This past Wednesday was my last and longest long run. It was kind of strange to do it mid-week but it was what made the most sense for my taper and training schedule and a Monday race. It was cold (feels like 26) and blowy and snow globe-y the whole time. The previous day had been crazy busy, not relaxing, and I did not sleep enough. But one can't require perfect conditions to get the head into it and do what needs doing.
This was a neat run because Coach Jim had laid out target paces for each of the miles, starting with a couple slower warm-up miles (probably to mimic early racecourse traffic), a couple transition miles, the bulk at projected marathon pace, two faster than marathon pace miles, and a few cooldown miles. I like having these targets to hit and it keeps me entertained to see how close I can come. I am not a great pace regulator and my tendency is to go too fast as to not overshoot so it's a challenge. I got within 3 seconds on all but the final mile (a slog/cooldown).
I got to 23 miles, but it meant going five minutes over my max allotted time of 3:05, and that was just after I had just agreed not do extra time or miles on workouts for the next few weeks. In my mind, at the time, it felt like extra insurance to know I've done 23 in training rather than "just over 22". The run was rolling with about 2500' of total elevation gain. And on top of it all, I parked at the 2 hour limit trail lot. I'm such a rebel.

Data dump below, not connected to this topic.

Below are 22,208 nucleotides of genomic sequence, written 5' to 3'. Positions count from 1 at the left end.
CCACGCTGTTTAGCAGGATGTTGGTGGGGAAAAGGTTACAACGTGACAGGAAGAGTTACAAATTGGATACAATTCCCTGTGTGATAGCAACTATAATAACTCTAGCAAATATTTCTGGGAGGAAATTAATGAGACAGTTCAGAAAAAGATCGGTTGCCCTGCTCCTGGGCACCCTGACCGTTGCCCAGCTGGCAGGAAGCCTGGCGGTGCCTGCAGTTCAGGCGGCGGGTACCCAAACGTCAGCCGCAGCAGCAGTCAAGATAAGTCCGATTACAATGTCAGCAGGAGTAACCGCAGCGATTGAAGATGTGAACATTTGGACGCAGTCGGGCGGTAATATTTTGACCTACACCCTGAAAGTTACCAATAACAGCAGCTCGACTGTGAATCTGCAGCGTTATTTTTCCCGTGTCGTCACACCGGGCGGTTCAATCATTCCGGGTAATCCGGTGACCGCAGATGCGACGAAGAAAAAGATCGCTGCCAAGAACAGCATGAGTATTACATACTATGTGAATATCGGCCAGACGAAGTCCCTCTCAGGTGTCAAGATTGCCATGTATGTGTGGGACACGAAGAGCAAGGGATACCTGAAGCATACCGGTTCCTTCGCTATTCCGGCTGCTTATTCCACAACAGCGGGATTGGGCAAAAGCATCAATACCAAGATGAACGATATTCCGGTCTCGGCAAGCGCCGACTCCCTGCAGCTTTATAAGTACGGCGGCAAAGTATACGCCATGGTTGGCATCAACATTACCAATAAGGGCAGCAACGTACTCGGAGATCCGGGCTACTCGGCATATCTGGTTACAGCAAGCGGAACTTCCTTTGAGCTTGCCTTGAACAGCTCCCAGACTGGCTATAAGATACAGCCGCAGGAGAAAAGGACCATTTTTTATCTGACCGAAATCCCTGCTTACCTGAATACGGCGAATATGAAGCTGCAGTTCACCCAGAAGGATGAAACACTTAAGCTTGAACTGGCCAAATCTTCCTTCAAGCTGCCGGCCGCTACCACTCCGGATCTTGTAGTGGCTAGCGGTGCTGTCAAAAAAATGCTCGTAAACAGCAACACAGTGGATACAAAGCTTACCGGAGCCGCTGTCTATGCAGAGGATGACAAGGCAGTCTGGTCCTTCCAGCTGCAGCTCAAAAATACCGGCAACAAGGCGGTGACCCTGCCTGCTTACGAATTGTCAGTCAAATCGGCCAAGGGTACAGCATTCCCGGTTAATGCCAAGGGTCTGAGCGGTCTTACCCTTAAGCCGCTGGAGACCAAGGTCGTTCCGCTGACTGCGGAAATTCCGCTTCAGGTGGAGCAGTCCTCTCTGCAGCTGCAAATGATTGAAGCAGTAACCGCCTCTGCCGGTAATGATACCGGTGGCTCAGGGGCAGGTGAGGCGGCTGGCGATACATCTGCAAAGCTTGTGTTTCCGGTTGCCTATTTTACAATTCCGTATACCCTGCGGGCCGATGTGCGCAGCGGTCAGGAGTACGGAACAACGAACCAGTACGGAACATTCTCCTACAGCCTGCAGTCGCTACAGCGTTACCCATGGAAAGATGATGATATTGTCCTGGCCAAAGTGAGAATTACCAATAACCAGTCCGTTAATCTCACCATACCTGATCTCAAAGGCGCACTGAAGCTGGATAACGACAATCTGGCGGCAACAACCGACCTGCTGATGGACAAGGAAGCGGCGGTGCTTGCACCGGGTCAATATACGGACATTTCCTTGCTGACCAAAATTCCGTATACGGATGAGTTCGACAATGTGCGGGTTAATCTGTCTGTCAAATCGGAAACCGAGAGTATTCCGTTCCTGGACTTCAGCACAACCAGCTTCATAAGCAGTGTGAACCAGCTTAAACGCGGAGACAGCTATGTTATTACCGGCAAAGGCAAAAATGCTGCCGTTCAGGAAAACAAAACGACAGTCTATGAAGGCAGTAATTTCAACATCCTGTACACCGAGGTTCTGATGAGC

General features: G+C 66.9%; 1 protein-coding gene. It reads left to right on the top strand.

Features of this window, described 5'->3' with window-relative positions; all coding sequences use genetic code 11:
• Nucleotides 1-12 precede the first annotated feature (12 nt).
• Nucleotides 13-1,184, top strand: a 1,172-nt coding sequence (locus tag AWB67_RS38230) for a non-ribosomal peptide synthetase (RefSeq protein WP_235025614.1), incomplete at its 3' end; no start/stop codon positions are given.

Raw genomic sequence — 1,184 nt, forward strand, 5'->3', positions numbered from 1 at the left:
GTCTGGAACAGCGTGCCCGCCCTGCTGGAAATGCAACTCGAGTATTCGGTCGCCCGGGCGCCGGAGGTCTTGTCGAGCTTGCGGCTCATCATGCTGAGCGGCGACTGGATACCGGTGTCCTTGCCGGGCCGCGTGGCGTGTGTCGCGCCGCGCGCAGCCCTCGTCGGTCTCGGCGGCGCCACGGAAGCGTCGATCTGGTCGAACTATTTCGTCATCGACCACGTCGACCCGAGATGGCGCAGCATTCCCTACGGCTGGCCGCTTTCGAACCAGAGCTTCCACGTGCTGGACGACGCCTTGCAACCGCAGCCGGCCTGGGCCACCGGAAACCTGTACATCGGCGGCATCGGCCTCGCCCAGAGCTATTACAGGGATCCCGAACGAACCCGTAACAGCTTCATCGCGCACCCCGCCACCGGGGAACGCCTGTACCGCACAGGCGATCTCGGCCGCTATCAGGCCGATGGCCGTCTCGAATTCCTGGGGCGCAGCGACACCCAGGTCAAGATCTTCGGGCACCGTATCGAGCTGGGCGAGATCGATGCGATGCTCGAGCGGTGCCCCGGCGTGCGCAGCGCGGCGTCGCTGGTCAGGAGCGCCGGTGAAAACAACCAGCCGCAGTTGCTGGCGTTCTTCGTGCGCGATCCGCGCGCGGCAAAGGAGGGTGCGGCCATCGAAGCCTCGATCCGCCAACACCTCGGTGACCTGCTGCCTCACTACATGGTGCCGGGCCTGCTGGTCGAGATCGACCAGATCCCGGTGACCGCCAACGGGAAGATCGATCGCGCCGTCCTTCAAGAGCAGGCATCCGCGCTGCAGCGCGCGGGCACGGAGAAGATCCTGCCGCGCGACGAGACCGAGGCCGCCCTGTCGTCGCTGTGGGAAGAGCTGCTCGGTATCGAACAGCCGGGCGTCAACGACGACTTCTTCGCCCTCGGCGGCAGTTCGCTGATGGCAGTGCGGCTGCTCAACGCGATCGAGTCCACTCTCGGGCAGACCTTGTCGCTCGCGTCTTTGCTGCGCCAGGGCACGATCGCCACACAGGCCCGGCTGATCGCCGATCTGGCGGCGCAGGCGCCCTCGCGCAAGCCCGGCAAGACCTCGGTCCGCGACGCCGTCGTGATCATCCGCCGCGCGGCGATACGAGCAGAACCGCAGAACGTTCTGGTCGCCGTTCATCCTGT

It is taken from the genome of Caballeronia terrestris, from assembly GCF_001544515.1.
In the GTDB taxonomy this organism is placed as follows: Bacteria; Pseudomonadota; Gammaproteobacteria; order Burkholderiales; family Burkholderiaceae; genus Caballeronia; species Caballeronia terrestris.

The first 12 miles or so flew by then it got a little....well....lonely. Despite being out on our popular Huckleberry Trail for the main part of this, there are just not that many people who walk or run in the cold snow in the middle of a Wednesday. Huh! Go figure! I saw just a few people - some dog walkers, a runner, the odd cyclist, and a good friend who popped up around a corner and provided a needed boost.
My plan was to run a bit more than half way then stop by the car for a refill on gels and water. Somewhere along the way I thought maybe I could make it the entire way on my one bottle of water and three gels in my Nathan belt. But about mile 16 I started to get really, really, REALLY hungry and fixated on food so I made a beeline for the car. I scarfed half a PB+J, dropped the fuel belt, and headed back out. PB+J (on the squishy kind of bread I don't normally eat) is my favorite long-run treat. I'm seriously considering stuffing one in my pocket for Boston.
I felt really good up until that final mile. It's amazing to me how the body just knows when it's the last mile and starts that shut down process.
This week I got my "Runner Passport" for the race. It's a new thing this year that you need to take to claim your bib number. The BAA is extremely organized and they do a great job of communicating both through the mail and via email.
If they'd add a PB+J station at mile 18 I'd REALLY rave about the BAA.
It's hard to believe I'm two weeks out!! I'm looking forward to seeing my EFRT teammate, Laura, up in Boston. There's a lot to look forward to!